When I was an interpretive park ranger at Dinosaur National Monument last summer, I created a photography program to give amateur photographers ideas on how to improve their vacation photos. The “Simple Tips to Better Photography” was a non-technical tutorial on the art of seeing. With today’s do-it-all-for-you digital cameras, most of the technical stuff is already done by the camera, and often done quite well.
But what snapshooters need to learn most is what I call visual poetry. They need to learn how to make a compelling photograph. Too many people don’t use their telephoto lenses to their best advantage, and that is one of the most important tools they have to capture the compelling part of the photograph.
Although this presentation is focused on landscape and nature photography, the same can be said about photographing people.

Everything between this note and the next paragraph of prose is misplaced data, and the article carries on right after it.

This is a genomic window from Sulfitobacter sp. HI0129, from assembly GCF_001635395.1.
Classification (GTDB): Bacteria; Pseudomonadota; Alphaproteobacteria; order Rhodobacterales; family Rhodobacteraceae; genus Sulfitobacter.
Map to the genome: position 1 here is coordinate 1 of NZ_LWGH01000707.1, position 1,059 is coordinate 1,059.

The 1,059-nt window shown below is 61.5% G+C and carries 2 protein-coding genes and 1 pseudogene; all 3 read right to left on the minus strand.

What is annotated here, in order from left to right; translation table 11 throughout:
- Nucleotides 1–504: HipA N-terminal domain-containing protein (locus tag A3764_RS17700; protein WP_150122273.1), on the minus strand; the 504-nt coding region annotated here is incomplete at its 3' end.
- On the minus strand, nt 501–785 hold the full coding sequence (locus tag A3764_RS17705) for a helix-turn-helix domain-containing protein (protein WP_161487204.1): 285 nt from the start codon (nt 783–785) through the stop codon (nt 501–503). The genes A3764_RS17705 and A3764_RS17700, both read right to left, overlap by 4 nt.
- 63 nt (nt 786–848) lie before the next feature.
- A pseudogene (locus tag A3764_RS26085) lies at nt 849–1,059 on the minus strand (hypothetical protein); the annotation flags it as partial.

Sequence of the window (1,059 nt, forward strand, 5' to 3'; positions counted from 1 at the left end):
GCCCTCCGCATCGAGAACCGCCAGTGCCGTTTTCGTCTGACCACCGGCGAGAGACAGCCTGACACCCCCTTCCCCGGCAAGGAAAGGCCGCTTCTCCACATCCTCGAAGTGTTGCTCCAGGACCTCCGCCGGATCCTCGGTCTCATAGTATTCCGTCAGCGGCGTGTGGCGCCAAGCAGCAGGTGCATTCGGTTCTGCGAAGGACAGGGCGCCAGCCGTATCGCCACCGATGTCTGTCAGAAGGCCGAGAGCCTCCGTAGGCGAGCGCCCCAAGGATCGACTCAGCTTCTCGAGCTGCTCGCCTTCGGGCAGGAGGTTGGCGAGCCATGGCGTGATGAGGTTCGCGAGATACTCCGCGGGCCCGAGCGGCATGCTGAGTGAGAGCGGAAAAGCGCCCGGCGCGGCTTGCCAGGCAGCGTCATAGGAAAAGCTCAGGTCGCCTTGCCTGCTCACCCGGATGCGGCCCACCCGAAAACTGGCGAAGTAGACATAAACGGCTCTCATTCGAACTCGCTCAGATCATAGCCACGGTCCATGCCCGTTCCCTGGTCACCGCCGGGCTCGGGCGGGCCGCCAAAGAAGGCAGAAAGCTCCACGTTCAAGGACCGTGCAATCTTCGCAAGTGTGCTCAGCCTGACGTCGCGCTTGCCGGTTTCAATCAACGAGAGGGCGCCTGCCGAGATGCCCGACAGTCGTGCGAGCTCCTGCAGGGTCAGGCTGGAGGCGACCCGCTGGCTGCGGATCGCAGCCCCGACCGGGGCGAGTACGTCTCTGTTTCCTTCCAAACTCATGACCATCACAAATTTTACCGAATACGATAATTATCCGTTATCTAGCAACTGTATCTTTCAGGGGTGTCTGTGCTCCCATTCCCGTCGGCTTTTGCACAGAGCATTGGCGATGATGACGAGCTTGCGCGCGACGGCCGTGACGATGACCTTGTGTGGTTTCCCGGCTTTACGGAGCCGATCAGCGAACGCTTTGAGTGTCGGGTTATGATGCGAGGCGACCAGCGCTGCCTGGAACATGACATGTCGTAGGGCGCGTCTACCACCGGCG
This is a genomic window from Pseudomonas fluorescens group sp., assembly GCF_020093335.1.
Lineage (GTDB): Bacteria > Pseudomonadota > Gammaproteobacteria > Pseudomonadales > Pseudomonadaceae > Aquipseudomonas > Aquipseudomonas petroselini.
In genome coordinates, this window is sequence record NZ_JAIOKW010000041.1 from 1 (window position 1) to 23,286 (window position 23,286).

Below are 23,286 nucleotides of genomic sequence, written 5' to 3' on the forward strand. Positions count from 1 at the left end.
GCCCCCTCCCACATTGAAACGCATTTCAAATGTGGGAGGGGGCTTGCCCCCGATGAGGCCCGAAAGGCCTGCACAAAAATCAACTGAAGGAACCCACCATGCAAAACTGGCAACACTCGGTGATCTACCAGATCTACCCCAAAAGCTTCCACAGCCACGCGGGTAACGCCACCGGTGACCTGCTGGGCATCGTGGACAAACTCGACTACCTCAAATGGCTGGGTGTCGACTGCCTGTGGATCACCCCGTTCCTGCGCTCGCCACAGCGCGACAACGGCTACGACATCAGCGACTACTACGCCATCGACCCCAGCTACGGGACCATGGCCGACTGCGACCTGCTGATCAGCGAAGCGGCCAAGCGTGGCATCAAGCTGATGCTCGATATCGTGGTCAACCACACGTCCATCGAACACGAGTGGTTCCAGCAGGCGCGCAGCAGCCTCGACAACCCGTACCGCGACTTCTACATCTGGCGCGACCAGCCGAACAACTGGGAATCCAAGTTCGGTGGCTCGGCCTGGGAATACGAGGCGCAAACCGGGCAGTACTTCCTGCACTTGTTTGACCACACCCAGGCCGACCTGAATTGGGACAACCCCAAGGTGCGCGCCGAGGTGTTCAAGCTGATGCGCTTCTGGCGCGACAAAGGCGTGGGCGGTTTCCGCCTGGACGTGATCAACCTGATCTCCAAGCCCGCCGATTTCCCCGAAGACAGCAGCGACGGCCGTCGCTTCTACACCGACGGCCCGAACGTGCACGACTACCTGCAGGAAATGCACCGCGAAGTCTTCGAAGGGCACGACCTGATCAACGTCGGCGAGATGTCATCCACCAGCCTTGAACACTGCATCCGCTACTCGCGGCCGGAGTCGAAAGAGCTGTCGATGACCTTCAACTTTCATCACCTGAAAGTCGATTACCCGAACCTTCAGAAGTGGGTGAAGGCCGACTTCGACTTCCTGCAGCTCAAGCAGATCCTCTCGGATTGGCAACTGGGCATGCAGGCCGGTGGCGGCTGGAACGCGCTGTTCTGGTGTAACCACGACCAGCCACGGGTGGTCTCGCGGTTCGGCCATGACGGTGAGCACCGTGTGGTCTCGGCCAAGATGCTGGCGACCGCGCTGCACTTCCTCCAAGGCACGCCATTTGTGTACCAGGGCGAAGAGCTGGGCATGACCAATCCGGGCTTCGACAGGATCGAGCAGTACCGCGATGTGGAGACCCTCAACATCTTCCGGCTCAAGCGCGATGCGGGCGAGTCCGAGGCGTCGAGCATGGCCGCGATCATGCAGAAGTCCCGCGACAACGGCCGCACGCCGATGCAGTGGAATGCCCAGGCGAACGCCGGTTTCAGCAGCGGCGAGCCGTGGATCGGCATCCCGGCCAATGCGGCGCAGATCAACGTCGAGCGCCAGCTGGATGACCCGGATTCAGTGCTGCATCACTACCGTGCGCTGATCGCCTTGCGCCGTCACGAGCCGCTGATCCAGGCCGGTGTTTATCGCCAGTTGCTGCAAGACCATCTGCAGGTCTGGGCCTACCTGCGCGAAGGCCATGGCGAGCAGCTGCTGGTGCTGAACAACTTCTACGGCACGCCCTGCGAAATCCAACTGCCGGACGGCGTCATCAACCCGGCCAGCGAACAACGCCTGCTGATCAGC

I began my presentation with a discussion about visual poetry, adapted for general audiences: Read the rest of this entry »
I went to the High Uintas in Utah (north of Vernal) to watch the Perseid meteor shower. The moon rose an hour after sunset so I thought I might have a chance before its brilliant light washed out the visibility. I did several hours’ worth of time lapse photographs to capture any that might streak by. Zip. Nada. I did catch a satellite though.
See the stars move through the sky – 50 minutes in 22 seconds
Dusk settles on Spirit Lake, the stars appear, then the moonlight tints the lake and trees onshore.
Text and photographs copyrighted by Cindy McIntyre
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Original hand-painted BW photographs for sale: Etsy
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Contact: cindy at cindymcintyre.com